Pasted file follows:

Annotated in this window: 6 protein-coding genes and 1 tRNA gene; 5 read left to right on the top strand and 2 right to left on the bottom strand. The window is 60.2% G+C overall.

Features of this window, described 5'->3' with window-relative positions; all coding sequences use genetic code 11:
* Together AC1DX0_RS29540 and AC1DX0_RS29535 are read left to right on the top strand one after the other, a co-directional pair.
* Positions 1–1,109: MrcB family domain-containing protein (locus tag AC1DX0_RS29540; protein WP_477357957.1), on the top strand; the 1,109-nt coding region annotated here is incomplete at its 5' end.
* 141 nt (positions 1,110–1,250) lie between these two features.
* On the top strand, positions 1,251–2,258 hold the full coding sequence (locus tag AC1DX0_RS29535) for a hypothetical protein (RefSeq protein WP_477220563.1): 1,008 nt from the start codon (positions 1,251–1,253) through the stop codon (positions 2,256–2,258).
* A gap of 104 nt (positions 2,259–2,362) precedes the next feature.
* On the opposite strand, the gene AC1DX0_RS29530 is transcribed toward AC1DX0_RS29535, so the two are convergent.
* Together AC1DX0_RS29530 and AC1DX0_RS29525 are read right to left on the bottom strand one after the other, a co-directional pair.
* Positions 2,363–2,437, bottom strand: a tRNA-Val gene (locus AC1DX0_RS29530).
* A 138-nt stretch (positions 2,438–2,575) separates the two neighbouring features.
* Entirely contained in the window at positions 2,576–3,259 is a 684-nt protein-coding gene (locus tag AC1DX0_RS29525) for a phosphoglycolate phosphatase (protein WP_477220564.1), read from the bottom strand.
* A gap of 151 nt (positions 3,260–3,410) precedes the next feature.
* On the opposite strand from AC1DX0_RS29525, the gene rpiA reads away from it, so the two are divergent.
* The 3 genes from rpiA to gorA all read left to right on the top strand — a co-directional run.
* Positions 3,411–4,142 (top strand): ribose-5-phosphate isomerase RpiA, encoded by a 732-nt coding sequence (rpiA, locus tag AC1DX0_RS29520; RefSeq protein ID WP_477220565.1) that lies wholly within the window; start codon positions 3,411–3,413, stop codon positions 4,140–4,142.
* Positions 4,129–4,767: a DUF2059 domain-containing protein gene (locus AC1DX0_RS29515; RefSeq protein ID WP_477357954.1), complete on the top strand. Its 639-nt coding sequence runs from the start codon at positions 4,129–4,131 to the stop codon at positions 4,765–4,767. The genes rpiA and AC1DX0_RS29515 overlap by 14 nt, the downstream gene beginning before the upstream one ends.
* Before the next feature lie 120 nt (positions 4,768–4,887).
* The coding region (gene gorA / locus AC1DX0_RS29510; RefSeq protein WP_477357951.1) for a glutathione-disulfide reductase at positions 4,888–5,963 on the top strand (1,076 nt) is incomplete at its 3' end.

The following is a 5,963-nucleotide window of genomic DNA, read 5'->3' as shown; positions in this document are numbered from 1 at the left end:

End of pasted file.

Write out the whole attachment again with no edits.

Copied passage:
Annotated in this window: 6 protein-coding genes and 1 tRNA gene; 5 read left to right on the top strand and 2 right to left on the bottom strand. The window is 60.2% G+C overall.

Features of this window, described 5'->3' with window-relative positions; all coding sequences use genetic code 11:
* Together AC1DX0_RS29540 and AC1DX0_RS29535 are read left to right on the top strand one after the other, a co-directional pair.
* Positions 1–1,109: MrcB family domain-containing protein (locus tag AC1DX0_RS29540; protein WP_477357957.1), on the top strand; the 1,109-nt coding region annotated here is incomplete at its 5' end.
* 141 nt (positions 1,110–1,250) lie between these two features.
* On the top strand, positions 1,251–2,258 hold the full coding sequence (locus tag AC1DX0_RS29535) for a hypothetical protein (RefSeq protein WP_477220563.1): 1,008 nt from the start codon (positions 1,251–1,253) through the stop codon (positions 2,256–2,258).
* A gap of 104 nt (positions 2,259–2,362) precedes the next feature.
* On the opposite strand, the gene AC1DX0_RS29530 is transcribed toward AC1DX0_RS29535, so the two are convergent.
* Together AC1DX0_RS29530 and AC1DX0_RS29525 are read right to left on the bottom strand one after the other, a co-directional pair.
* Positions 2,363–2,437, bottom strand: a tRNA-Val gene (locus AC1DX0_RS29530).
* A 138-nt stretch (positions 2,438–2,575) separates the two neighbouring features.
* Entirely contained in the window at positions 2,576–3,259 is a 684-nt protein-coding gene (locus tag AC1DX0_RS29525) for a phosphoglycolate phosphatase (protein WP_477220564.1), read from the bottom strand.
* A gap of 151 nt (positions 3,260–3,410) precedes the next feature.
* On the opposite strand from AC1DX0_RS29525, the gene rpiA reads away from it, so the two are divergent.
* The 3 genes from rpiA to gorA all read left to right on the top strand — a co-directional run.
* Positions 3,411–4,142 (top strand): ribose-5-phosphate isomerase RpiA, encoded by a 732-nt coding sequence (rpiA, locus tag AC1DX0_RS29520; RefSeq protein ID WP_477220565.1) that lies wholly within the window; start codon positions 3,411–3,413, stop codon positions 4,140–4,142.
* Positions 4,129–4,767: a DUF2059 domain-containing protein gene (locus AC1DX0_RS29515; RefSeq protein ID WP_477357954.1), complete on the top strand. Its 639-nt coding sequence runs from the start codon at positions 4,129–4,131 to the stop codon at positions 4,765–4,767. The genes rpiA and AC1DX0_RS29515 overlap by 14 nt, the downstream gene beginning before the upstream one ends.
* Before the next feature lie 120 nt (positions 4,768–4,887).
* The coding region (gene gorA / locus AC1DX0_RS29510; RefSeq protein WP_477357951.1) for a glutathione-disulfide reductase at positions 4,888–5,963 on the top strand (1,076 nt) is incomplete at its 3' end.

The following is a 5,963-nucleotide window of genomic DNA, read 5'->3' as shown; positions in this document are numbered from 1 at the left end: